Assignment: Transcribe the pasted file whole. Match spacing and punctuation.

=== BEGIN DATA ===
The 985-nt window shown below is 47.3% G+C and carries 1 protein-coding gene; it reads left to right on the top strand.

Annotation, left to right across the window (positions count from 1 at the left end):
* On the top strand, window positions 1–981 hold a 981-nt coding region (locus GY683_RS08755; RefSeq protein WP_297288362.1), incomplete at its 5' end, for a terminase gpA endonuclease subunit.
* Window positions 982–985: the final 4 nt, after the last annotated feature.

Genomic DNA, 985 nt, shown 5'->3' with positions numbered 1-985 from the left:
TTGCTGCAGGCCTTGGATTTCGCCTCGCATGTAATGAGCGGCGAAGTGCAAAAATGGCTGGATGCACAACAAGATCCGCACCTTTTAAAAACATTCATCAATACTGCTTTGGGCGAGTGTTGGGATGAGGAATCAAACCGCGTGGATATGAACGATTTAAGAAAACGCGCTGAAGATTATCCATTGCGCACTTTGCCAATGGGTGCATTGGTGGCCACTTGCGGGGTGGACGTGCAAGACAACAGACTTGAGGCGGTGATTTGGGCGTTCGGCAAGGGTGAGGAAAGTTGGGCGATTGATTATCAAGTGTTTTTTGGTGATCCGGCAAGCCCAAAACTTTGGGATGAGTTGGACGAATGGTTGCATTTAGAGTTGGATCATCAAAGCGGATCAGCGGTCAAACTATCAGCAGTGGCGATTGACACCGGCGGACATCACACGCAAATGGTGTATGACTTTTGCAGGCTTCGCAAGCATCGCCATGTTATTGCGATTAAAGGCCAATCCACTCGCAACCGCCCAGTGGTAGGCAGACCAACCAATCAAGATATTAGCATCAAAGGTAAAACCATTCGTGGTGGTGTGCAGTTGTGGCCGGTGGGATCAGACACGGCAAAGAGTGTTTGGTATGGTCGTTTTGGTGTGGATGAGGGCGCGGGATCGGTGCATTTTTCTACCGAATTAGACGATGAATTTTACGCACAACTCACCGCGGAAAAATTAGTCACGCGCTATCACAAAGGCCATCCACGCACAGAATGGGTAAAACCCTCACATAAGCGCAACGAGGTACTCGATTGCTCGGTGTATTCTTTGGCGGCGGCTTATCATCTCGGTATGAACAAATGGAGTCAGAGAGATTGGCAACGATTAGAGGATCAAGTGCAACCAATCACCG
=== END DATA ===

The 985-nt window shown below is 47.3% G+C and carries 1 protein-coding gene; it reads left to right on the top strand.

Annotation, left to right across the window (positions count from 1 at the left end):
* On the top strand, window positions 1–981 hold a 981-nt coding region (locus GY683_RS08755; RefSeq protein WP_297288362.1), incomplete at its 5' end, for a terminase gpA endonuclease subunit.
* Window positions 982–985: the final 4 nt, after the last annotated feature.

Genomic DNA, 985 nt, shown 5'->3' with positions numbered 1-985 from the left:
TTGCTGCAGGCCTTGGATTTCGCCTCGCATGTAATGAGCGGCGAAGTGCAAAAATGGCTGGATGCACAACAAGATCCGCACCTTTTAAAAACATTCATCAATACTGCTTTGGGCGAGTGTTGGGATGAGGAATCAAACCGCGTGGATATGAACGATTTAAGAAAACGCGCTGAAGATTATCCATTGCGCACTTTGCCAATGGGTGCATTGGTGGCCACTTGCGGGGTGGACGTGCAAGACAACAGACTTGAGGCGGTGATTTGGGCGTTCGGCAAGGGTGAGGAAAGTTGGGCGATTGATTATCAAGTGTTTTTTGGTGATCCGGCAAGCCCAAAACTTTGGGATGAGTTGGACGAATGGTTGCATTTAGAGTTGGATCATCAAAGCGGATCAGCGGTCAAACTATCAGCAGTGGCGATTGACACCGGCGGACATCACACGCAAATGGTGTATGACTTTTGCAGGCTTCGCAAGCATCGCCATGTTATTGCGATTAAAGGCCAATCCACTCGCAACCGCCCAGTGGTAGGCAGACCAACCAATCAAGATATTAGCATCAAAGGTAAAACCATTCGTGGTGGTGTGCAGTTGTGGCCGGTGGGATCAGACACGGCAAAGAGTGTTTGGTATGGTCGTTTTGGTGTGGATGAGGGCGCGGGATCGGTGCATTTTTCTACCGAATTAGACGATGAATTTTACGCACAACTCACCGCGGAAAAATTAGTCACGCGCTATCACAAAGGCCATCCACGCACAGAATGGGTAAAACCCTCACATAAGCGCAACGAGGTACTCGATTGCTCGGTGTATTCTTTGGCGGCGGCTTATCATCTCGGTATGAACAAATGGAGTCAGAGAGATTGGCAACGATTAGAGGATCAAGTGCAACCAATCACCG